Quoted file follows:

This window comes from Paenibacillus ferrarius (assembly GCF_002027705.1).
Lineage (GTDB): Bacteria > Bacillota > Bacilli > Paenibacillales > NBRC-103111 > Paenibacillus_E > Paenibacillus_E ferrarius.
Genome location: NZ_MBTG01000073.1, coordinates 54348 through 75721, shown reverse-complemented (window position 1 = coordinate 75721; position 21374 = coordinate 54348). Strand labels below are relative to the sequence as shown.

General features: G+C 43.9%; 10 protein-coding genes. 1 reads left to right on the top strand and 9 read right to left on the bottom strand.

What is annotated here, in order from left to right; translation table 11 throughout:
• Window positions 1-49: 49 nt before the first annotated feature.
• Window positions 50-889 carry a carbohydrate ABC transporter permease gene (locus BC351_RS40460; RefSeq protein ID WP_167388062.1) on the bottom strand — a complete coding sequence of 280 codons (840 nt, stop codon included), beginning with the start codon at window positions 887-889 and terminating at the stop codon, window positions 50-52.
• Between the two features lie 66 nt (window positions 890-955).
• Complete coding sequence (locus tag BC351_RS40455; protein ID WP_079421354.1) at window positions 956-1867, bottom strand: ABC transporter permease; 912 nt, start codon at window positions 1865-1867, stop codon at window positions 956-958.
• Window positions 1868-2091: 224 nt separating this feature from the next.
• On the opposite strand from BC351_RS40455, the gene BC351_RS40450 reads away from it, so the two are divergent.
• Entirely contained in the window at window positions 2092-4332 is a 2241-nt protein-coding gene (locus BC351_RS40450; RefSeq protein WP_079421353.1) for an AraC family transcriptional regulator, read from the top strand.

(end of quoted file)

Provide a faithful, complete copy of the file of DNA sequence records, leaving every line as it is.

This window comes from Paenibacillus ferrarius (assembly GCF_002027705.1).
Lineage (GTDB): Bacteria > Bacillota > Bacilli > Paenibacillales > NBRC-103111 > Paenibacillus_E > Paenibacillus_E ferrarius.
Genome location: NZ_MBTG01000073.1, coordinates 54348 through 75721, shown reverse-complemented (window position 1 = coordinate 75721; position 21374 = coordinate 54348). Strand labels below are relative to the sequence as shown.

General features: G+C 43.9%; 10 protein-coding genes. 1 reads left to right on the top strand and 9 read right to left on the bottom strand.

What is annotated here, in order from left to right; translation table 11 throughout:
• Window positions 1-49: 49 nt before the first annotated feature.
• Window positions 50-889 carry a carbohydrate ABC transporter permease gene (locus BC351_RS40460; RefSeq protein ID WP_167388062.1) on the bottom strand — a complete coding sequence of 280 codons (840 nt, stop codon included), beginning with the start codon at window positions 887-889 and terminating at the stop codon, window positions 50-52.
• Between the two features lie 66 nt (window positions 890-955).
• Complete coding sequence (locus tag BC351_RS40455; protein ID WP_079421354.1) at window positions 956-1867, bottom strand: ABC transporter permease; 912 nt, start codon at window positions 1865-1867, stop codon at window positions 956-958.
• Window positions 1868-2091: 224 nt separating this feature from the next.
• On the opposite strand from BC351_RS40455, the gene BC351_RS40450 reads away from it, so the two are divergent.
• Entirely contained in the window at window positions 2092-4332 is a 2241-nt protein-coding gene (locus BC351_RS40450; RefSeq protein WP_079421353.1) for an AraC family transcriptional regulator, read from the top strand.